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im drawing a bunch of tiles on a Canvas, these tiles are represented by either Images or BufferedImages.

i noticed that im getting millisecond draws with Images but what i start using BufferedImages for the tiles the frame time sky rockets to above 20ms.

BufferedImage buffered = ImageIO.read(new File(fileName));
Image image = Toolkit.getDefaultToolkit().createImage(fileName);

Both of these images support alpha channels. I would like to start using alpha capable Image's for intermediary buffers. However i havent found a place in the jdk that can generate them besides this Toolkit call to create one from a file.

Basically does anyone know how to create a blank Image (not BufferedImage) from scratch that can support alpha?

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BufferedImage is an Image. Image is an abstract class and the only two subclasses in the standard Java library are BufferedImage and VolatileImage (which you probably don't want to use). The real question is why does drawing happen faster with images loaded from a Toolkit? Are you writing an Applet? If not, consider using a JComponent instead of a Canvas object. The AWT library is usually slower than its Swing counterpart. –  Pace Feb 16 '10 at 15:01
How are you creating your buffered images? Which type are they? –  basszero Feb 16 '10 at 15:05
@Pace: there are other subclasses of java.awt.Image, i.e. sun.awt.image.ToolkitImage which you get when you use the Toolkit methods to create an image and these images happen to paint much faster than BufferedImage objects for some reason. –  x4u Feb 16 '10 at 15:10
@basszero, im using the two lines of code above. The first line creates a BufferedImage from a file, and the second creates a non-BufferedImage from that same file. @Pace, actually i found in tests that the AWT library is faster for my uses. –  aepurniet Feb 16 '10 at 15:41

2 Answers 2

up vote 7 down vote accepted

To answer your question directly:

// Create a empty BufferedImage which supports alpha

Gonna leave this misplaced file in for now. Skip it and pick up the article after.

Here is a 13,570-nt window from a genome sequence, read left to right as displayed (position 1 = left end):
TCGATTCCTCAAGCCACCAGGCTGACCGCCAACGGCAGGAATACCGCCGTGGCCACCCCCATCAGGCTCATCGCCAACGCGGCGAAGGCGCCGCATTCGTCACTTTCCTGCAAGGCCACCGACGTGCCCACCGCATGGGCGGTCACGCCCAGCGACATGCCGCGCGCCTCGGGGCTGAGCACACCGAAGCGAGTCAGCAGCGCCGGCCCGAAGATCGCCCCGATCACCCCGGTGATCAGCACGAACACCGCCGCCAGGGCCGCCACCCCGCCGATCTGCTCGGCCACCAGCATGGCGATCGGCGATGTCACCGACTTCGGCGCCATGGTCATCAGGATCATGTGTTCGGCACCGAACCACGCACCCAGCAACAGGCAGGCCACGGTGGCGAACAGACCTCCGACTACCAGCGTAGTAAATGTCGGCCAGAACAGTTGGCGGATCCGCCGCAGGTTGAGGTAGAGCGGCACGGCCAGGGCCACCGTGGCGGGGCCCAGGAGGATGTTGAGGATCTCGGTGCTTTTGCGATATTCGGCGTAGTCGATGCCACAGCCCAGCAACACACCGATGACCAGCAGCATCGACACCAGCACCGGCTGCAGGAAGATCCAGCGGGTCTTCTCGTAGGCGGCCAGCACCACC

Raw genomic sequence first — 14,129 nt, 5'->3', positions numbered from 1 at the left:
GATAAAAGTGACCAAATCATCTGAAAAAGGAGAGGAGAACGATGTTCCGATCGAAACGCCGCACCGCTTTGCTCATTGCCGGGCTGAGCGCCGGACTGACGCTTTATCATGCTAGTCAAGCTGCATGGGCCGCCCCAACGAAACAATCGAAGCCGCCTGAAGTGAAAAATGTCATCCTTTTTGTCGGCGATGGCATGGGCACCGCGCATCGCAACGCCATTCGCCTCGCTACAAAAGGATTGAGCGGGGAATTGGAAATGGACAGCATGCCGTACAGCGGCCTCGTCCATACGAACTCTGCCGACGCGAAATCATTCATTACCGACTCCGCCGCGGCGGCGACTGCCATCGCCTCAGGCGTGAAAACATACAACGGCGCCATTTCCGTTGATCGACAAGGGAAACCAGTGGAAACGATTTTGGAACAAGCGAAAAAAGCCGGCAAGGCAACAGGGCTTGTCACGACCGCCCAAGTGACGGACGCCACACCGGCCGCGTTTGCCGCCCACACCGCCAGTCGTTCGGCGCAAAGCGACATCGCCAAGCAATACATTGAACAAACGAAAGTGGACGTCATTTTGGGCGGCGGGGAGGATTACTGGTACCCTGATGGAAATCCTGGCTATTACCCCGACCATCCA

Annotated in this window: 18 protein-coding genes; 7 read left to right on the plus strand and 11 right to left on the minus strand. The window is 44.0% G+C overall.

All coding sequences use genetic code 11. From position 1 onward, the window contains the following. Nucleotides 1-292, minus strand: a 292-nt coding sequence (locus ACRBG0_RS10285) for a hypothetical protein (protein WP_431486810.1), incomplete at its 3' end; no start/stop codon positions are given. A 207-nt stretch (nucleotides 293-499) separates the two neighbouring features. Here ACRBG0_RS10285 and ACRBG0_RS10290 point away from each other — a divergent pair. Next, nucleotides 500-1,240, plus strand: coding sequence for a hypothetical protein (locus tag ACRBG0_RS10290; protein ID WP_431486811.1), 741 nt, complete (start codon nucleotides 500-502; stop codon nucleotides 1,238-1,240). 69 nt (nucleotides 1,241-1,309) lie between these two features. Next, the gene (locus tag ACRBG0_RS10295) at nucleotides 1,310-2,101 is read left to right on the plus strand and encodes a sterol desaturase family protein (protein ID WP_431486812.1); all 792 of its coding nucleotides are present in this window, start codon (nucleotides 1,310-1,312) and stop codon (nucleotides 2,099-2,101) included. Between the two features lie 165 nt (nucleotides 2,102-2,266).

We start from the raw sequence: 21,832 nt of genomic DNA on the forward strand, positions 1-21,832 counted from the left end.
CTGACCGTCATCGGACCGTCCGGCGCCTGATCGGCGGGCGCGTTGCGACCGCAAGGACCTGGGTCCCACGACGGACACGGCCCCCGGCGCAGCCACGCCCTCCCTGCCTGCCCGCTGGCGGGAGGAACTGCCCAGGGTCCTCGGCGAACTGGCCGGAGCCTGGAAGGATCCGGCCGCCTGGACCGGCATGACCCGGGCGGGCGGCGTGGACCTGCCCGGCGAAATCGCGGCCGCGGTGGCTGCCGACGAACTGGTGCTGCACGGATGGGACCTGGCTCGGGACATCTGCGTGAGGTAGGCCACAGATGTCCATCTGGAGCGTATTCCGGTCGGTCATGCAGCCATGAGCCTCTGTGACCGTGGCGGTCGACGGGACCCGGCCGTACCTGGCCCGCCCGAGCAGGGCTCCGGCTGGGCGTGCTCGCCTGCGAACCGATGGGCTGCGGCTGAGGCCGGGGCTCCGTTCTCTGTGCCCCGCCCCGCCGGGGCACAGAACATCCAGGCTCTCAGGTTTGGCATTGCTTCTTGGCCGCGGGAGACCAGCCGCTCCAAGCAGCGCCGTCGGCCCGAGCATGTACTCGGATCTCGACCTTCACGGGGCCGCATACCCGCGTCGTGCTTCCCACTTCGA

// It will be just as fast a Toolkit image
BufferedImage bi = new BufferedImage(width, height, BufferedImage.TYPE_INT_ARGB);

Some background:

It all comes down to the TYPE of BufferedImage you're using. BufferedImage offers a constructor in which you can specifiy the TYPE (INT_ARGB, 4BYTE_ARGB, etc). When using ImageIO, you do not have control over the type that gets used in construction of the BufferedImage. ImageIO uses type "0" which is custom. The TYPE governs how the image data is stored/accessed in memory which plays heavily into how the image is drawn/copied/blitted to the screen (or other image).

I created a simple test based on your code and the BufferedImage always renders VERY slowly. I create a second BufferedImage with TYPE_INT_ARGB and copied the first BufferedImage (from ImageIO) into it. This TYPE_INT_ARGB BufferedImage renders at the same speed as the Toolkit image.

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Basically does anyone know how to create a blank Image (not BufferedImage) from scratch that can support alpha? –  aepurniet Feb 17 '10 at 11:22
Why the non-BufferedImage requirement? If you read the rest of my response you will learn that a INT_ARGB BufferedImage is just as fast as the Toolkit image –  basszero Feb 17 '10 at 12:21
wow your right, i tried to find out why this was, but the only difference i can find is that the IMageIO buffered image uses a image type of 0, or CUSTOM, so i guess it loops and paints each pixel individually. sorry about the curt response. –  aepurniet Feb 17 '10 at 13:41
if you edit your answer, ill vote you up. –  aepurniet Feb 17 '10 at 13:42
I add more to it, but I'm not sure exactly how you want it too read. Seems like all of the info is there to me. –  basszero Feb 17 '10 at 15:22

You can use the old ImageConsumer/ImageProducer API to create Image objects with any content you want.

This will create an Image object from ARGB pixels in the pix array with the given width and height:

public static Image createImage( int width, int height, int[] pix )
    return createImage( width, height, pix, 0, width );

public static Image createImage( int width, int height, int[] pix, int offs, int scan )
    Toolkit toolkit = Toolkit.getDefaultToolkit();
    ImageProducer source = new MemoryImageSource( width, height, pix, offs, scan );
    return toolkit.createImage( source );
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never used this before, will give it a whirl. it looks promising, just never used that API before. –  aepurniet Feb 16 '10 at 15:37

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